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What's Your Take on Facebook?

Published June 17, 2011 11:07 AM by Adrianne OBrien

(Editor's note: This guest blog is written by Glen McDaniel, who writes the "Scope of Practice" column for ADVANCE for Medical Laboratory Professionals and provides healthcare consulting for hospitals, corporations and investment bankers; he also recently served as a hospital COO.)

Less than 8 years ago, as a Harvard sophomore, Mark Zuckerberg founded Facebook in his college dorm. Now a multi-billionaire, he oversees not just an empire but an ideas-factory that influences how we communicate. Time magazine selected Zuckerberg as its person of the year in 2010 for his role in connecting more than half a billion people and mapping the social relations among them; for creating a new system of exchanging information; and for changing how we all live our lives.

Here are some facts about Facebook

-50% of Americans have a Facebook account

-If Facebook were a country, it would be the 3rd most populous country behind China and India

-70% of Facebook users live outside the US

-Facebook users spend an average of 1 hour a day online-either on their Facebook page or using their page as a jump off to other sites. They also spend more time on Facebook than at all other sites like Google, Amazon, Yahoo, etc. combined.

While there are other social media sites like Twitter, LinkedIn and others, Facebook is the site most often used by a variety of users of all ages.

As a concept, Facebook speaks to how we lead our lives and provides food for thought as well.

No silos or walls. Facebook serves to break down walls and connect individuals in an unprecedented way. This is both a philosophical and literal idea. Even in the Palo Alto headquarters there are no offices and no walls between desks and cubicles. From President to secretary to IT developers, everyone sits at desks and hold meetings in conference rooms with glass sides and no doors.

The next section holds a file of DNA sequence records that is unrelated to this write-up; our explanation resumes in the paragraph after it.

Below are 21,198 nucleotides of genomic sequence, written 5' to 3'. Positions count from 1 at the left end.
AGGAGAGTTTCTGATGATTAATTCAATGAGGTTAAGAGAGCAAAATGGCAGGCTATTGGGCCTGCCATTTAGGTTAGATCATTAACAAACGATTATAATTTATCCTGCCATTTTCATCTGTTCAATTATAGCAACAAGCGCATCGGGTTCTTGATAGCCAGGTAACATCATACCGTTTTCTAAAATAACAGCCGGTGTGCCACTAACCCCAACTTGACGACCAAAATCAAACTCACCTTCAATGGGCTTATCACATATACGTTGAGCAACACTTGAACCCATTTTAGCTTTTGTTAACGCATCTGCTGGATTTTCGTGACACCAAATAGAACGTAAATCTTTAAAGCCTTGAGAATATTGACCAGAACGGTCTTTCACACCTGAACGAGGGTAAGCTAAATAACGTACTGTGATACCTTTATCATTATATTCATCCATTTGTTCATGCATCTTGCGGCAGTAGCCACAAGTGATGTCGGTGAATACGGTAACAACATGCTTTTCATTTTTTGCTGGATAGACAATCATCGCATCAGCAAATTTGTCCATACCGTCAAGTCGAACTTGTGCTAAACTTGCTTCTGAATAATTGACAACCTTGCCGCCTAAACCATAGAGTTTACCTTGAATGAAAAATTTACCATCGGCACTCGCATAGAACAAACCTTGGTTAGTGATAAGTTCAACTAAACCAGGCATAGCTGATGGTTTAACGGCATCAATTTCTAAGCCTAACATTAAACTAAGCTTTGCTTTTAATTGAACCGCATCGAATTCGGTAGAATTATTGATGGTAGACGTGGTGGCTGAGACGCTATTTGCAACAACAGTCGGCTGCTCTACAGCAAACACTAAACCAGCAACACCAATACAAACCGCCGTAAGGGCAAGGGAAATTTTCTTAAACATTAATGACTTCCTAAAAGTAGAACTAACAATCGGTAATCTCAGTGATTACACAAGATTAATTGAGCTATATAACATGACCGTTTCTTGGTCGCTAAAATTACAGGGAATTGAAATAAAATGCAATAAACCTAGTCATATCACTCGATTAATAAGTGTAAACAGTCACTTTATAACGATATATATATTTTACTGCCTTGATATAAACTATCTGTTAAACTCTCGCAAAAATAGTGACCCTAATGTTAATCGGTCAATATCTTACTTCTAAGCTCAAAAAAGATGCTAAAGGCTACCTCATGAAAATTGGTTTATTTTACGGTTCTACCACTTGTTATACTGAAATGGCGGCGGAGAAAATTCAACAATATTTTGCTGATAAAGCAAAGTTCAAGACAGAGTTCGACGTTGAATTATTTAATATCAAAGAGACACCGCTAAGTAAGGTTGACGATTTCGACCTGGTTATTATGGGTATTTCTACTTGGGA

Ideas have power. Facebook started as an idea held by a 19 year old, bored with school. However he had to take action to move from an idea to a multibillion-dollar business. ‘Face book has become not just a noun but a verb as in ‘"to facebook someone."

Communication and marketing. Facebook is not just a way for friends to connect socially, but for like-minded individuals to share ideas and interests. Increasingly it is becoming a tool for marketing and advertising as well. Customers can provide feedback to businesses almost in real time. Advertisers can track and target users based on their "likes" and areas they visit most often.

Redefines control and privacy. On Facebook I have been found and contacted by "friends" from grade school, college and various periods of my past (some of which I would rather forget!). Some individuals have found me through mutual friends, others through a search and yet others through sites I visit. Talk about the idea of "six degrees of separation."

Life is difficult to compartmentalize, anything shared (casual, serious, political, or racy) goes to a variety of "friends" not only those who know you in a certain context.

Many organizations now have social media policies addressing employees' obligations and rules of conduct. A flip comment about an incident or person at work intended as idle chatter among "friends" can be grounds for disciplinary action, up to and including termination.

I am curious: what are your views of social media sites like Facebook? Has your organization embraced social media? How do you use such sites?

2 comments

Thanks guys, I just about lost it lkooing for this.

Fanny Fanny, bNpULlnAIkWgRtUGjb - mlBCKpcFyGRThI, SqSBwOwVrkgtlTbgK June 29, 2011 3:01 PM
YUOrFtSFcUae NE

I do not "do" facebook.  I have heard of too many incidents impacting people professionally and I have worked way to hard to get where I am to let something like Facebook knock me down.

In the past, I was briefly on Facebook, mainly to "snoop" into the lives of people I had lost touch with.  I never really posted anything myself, but I kept getting emails about stupid surveys about "what kind of dog are you," "what type of alcoholic beverage meets your personality."  Personally, I find that type of stuff really stupid and I don't have time for it.

On the otherhand, I do sometimes feel disconnected by some of my peers and friends because I don't stay in the know with some of the info they post on Facebook.  (Honestly, sometimes it seems like they are posting a description of their daily constitutional!)  I don't think the world needs to know where I am, what I am or have done today, etc.

At this point, I continue to not be a Facebooker, but I notice that even businesses are using it as a primary marketing and info tool. In that aspect, I am concerned about some of what I am missing out on.  I think maybe there could be a way to separate the "business" aspect from the "friend" aspect if this is going to be the up and coming thing.

Heidi, Family Practice - APRN June 25, 2011 1:53 AM

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